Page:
Promotions such as meal deals could render the sugar tax meaningless, a new study by The Independent has found.
From April the Government will be implementing a tax on sugary drinks, which will increase prices by 14p for 500ml bottles, and 58p for two-litre bottles.
However, a study by The Independent has found students decide what to buy in a meal deal based on cost in the hope of getting a bargain.
In the study, students chose the most expensive drink as part of the meal deal to maximise the cost benefit, despite knowing the associated health risks.
The Independent has suggested three options going forward:
- Add the sugar tax to the price of the meal deal when a full-sugar drink is chosen
- Take sugary drinks that are taxed out of the meal deal
- Do nothing and risk encouraging people to choose the full-sugar version.
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Sugar tax success
Announced in April 2016, the sugar tax has encouraged many manufacturers to alter recipes and bring down sugar levels.
Initially expected to generate £520 million in the first year, predictions have been downgraded to £385 million, with the approach now being used as an example of how to encourage manufacturers to make food healthier.
Places that have already implemented the sugar tax, such as Mexico and Berkeley, California, have reported that the higher price does encourage consumers to drink less.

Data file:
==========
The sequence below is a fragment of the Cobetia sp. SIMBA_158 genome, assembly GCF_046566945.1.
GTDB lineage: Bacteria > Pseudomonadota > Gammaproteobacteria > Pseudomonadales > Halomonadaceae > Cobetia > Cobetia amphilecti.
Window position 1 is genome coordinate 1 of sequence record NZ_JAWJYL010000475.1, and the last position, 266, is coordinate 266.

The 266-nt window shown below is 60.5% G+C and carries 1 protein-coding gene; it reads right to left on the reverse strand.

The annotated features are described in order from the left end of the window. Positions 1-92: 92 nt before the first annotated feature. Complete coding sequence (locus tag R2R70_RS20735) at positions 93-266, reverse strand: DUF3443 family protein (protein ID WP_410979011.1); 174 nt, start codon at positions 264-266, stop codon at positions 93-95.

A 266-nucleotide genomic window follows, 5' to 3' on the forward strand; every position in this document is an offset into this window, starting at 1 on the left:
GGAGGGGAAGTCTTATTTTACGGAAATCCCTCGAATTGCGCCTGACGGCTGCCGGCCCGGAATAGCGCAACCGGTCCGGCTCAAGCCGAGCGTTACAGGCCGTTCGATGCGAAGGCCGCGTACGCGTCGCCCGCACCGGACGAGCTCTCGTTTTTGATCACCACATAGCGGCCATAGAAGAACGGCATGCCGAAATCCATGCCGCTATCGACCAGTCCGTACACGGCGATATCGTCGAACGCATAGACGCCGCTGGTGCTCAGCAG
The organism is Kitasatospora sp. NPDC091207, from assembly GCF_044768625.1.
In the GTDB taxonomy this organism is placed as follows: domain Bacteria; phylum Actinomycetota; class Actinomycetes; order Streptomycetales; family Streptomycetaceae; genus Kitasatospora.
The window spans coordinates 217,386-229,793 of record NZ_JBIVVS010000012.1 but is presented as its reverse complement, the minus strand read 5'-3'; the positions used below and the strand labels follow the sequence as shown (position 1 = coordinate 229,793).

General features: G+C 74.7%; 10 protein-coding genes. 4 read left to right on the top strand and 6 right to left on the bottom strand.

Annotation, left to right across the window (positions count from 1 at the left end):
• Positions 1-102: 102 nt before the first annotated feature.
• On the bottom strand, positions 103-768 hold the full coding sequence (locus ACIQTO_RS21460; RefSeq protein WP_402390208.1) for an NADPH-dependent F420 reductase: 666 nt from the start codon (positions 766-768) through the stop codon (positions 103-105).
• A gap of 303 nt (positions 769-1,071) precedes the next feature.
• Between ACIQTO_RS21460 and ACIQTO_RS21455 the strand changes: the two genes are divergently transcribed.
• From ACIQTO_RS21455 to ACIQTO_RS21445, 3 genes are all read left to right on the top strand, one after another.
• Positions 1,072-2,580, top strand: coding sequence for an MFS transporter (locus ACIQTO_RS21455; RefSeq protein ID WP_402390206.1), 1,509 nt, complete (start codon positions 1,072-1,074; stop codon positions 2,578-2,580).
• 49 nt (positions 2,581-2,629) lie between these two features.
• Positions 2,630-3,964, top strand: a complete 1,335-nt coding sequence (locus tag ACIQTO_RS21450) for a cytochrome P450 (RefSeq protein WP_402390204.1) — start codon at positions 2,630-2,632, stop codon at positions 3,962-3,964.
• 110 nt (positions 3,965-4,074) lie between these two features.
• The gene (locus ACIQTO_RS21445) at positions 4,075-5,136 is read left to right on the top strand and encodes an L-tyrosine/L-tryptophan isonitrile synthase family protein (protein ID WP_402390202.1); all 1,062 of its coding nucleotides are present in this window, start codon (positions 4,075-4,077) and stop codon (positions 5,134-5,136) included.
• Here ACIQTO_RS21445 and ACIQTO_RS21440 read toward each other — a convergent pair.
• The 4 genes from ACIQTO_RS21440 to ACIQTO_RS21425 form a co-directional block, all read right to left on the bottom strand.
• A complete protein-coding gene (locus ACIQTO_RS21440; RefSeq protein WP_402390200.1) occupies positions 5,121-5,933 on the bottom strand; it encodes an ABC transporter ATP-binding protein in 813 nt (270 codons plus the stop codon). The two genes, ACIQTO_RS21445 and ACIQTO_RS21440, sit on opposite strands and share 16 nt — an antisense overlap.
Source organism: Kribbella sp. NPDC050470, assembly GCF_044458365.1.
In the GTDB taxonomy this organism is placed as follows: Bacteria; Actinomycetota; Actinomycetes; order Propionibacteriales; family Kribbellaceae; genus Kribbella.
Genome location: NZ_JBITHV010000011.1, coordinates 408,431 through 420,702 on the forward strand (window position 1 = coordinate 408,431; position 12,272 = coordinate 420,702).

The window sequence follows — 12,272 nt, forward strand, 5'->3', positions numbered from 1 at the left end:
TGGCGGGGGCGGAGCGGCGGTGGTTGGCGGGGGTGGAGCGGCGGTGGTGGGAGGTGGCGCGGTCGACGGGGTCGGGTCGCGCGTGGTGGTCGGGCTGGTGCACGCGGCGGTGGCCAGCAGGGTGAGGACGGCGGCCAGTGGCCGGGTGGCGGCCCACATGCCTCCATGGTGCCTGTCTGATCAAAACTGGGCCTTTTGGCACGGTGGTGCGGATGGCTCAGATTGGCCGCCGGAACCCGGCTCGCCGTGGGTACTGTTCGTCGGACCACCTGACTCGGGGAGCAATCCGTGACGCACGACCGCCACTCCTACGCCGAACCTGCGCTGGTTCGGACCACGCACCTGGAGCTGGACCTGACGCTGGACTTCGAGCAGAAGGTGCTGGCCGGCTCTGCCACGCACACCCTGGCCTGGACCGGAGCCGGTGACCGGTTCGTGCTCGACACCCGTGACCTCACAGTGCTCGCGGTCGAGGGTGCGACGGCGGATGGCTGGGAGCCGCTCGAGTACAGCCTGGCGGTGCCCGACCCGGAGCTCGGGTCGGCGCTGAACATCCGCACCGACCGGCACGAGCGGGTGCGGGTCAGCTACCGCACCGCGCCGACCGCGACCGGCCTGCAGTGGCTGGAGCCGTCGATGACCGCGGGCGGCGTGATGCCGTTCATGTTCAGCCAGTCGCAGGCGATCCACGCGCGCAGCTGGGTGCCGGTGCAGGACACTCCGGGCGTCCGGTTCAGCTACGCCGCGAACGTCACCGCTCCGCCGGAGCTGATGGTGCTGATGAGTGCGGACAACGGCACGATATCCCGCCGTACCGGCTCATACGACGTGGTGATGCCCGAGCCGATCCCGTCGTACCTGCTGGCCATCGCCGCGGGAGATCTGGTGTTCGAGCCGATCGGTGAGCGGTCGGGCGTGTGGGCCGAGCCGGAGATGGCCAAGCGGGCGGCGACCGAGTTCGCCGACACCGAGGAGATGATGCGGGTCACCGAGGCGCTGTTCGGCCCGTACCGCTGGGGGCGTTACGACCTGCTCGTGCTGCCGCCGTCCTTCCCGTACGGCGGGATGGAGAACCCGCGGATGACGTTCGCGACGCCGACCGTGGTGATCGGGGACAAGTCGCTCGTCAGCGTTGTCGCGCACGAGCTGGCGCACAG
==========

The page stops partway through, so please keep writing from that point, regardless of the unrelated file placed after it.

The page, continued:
‘What we appear to have seen here is evidence of positive action from soft drink manufacturers to reduce the amount of sugar in their products, which in turn will hopefully see a positive effect on the nation’s oral health,’ president of the British Society of Dental Hygiene and Therapy (BSDHT), Helen Minnery, told Dentistry.co.uk.
‘Every year, more than 40,000 children have decayed teeth removed under general anaesthetic, this is heart-breaking.
‘It is clear that food and drink manufacturers who produce sugar-filled products have a responsibility to protect their customers and the prospect of a “sugar tax” has finally resulted in them making the necessary changes to address this responsibly.
‘We hope that it continues and makes real difference to the state of the UK’s oral health.
‘We are optimistic that the actions made by manufactures can result in less people entering dental practices, as well as A&E departments, with shocking levels of sugar-related problems.’